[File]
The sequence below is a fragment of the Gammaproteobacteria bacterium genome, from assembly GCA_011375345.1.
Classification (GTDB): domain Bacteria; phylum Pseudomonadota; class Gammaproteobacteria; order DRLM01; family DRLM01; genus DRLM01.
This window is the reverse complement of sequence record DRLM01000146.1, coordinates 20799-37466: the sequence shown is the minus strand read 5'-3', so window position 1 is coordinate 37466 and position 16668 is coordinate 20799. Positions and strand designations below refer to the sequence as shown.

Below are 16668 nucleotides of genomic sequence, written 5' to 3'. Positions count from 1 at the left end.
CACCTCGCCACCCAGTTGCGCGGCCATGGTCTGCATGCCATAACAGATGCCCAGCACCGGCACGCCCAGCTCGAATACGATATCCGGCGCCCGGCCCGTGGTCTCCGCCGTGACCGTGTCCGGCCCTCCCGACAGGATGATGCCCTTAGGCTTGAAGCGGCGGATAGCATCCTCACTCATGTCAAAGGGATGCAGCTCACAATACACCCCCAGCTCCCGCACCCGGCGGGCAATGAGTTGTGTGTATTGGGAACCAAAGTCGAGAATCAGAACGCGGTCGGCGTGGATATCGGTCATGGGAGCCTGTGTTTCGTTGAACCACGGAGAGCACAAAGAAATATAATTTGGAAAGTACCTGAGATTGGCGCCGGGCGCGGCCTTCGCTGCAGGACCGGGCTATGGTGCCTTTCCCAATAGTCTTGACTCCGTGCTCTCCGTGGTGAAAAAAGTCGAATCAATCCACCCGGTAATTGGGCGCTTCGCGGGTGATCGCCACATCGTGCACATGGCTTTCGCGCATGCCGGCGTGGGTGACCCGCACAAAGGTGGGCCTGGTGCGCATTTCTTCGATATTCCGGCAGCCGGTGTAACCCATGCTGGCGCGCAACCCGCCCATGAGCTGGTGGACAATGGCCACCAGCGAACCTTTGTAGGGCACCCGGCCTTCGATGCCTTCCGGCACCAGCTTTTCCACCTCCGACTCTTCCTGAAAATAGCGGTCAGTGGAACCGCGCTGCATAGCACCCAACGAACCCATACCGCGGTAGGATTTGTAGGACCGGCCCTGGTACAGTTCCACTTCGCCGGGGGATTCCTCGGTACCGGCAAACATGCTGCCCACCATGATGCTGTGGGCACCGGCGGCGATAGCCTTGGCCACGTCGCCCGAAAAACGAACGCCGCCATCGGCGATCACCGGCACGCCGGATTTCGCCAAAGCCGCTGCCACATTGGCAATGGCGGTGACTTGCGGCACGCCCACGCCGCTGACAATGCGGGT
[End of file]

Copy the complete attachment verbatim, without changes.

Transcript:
The sequence below is a fragment of the Gammaproteobacteria bacterium genome, from assembly GCA_011375345.1.
Classification (GTDB): domain Bacteria; phylum Pseudomonadota; class Gammaproteobacteria; order DRLM01; family DRLM01; genus DRLM01.
This window is the reverse complement of sequence record DRLM01000146.1, coordinates 20799-37466: the sequence shown is the minus strand read 5'-3', so window position 1 is coordinate 37466 and position 16668 is coordinate 20799. Positions and strand designations below refer to the sequence as shown.

Below are 16668 nucleotides of genomic sequence, written 5' to 3'. Positions count from 1 at the left end.
CACCTCGCCACCCAGTTGCGCGGCCATGGTCTGCATGCCATAACAGATGCCCAGCACCGGCACGCCCAGCTCGAATACGATATCCGGCGCCCGGCCCGTGGTCTCCGCCGTGACCGTGTCCGGCCCTCCCGACAGGATGATGCCCTTAGGCTTGAAGCGGCGGATAGCATCCTCACTCATGTCAAAGGGATGCAGCTCACAATACACCCCCAGCTCCCGCACCCGGCGGGCAATGAGTTGTGTGTATTGGGAACCAAAGTCGAGAATCAGAACGCGGTCGGCGTGGATATCGGTCATGGGAGCCTGTGTTTCGTTGAACCACGGAGAGCACAAAGAAATATAATTTGGAAAGTACCTGAGATTGGCGCCGGGCGCGGCCTTCGCTGCAGGACCGGGCTATGGTGCCTTTCCCAATAGTCTTGACTCCGTGCTCTCCGTGGTGAAAAAAGTCGAATCAATCCACCCGGTAATTGGGCGCTTCGCGGGTGATCGCCACATCGTGCACATGGCTTTCGCGCATGCCGGCGTGGGTGACCCGCACAAAGGTGGGCCTGGTGCGCATTTCTTCGATATTCCGGCAGCCGGTGTAACCCATGCTGGCGCGCAACCCGCCCATGAGCTGGTGGACAATGGCCACCAGCGAACCTTTGTAGGGCACCCGGCCTTCGATGCCTTCCGGCACCAGCTTTTCCACCTCCGACTCTTCCTGAAAATAGCGGTCAGTGGAACCGCGCTGCATAGCACCCAACGAACCCATACCGCGGTAGGATTTGTAGGACCGGCCCTGGTACAGTTCCACTTCGCCGGGGGATTCCTCGGTACCGGCAAACATGCTGCCCACCATGATGCTGTGGGCACCGGCGGCGATAGCCTTGGCCACGTCGCCCGAAAAACGAACGCCGCCATCGGCGATCACCGGCACGCCGGATTTCGCCAAAGCCGCTGCCACATTGGCAATGGCGGTGACTTGCGGCACGCCCACGCCGCTGACAATGCGGGT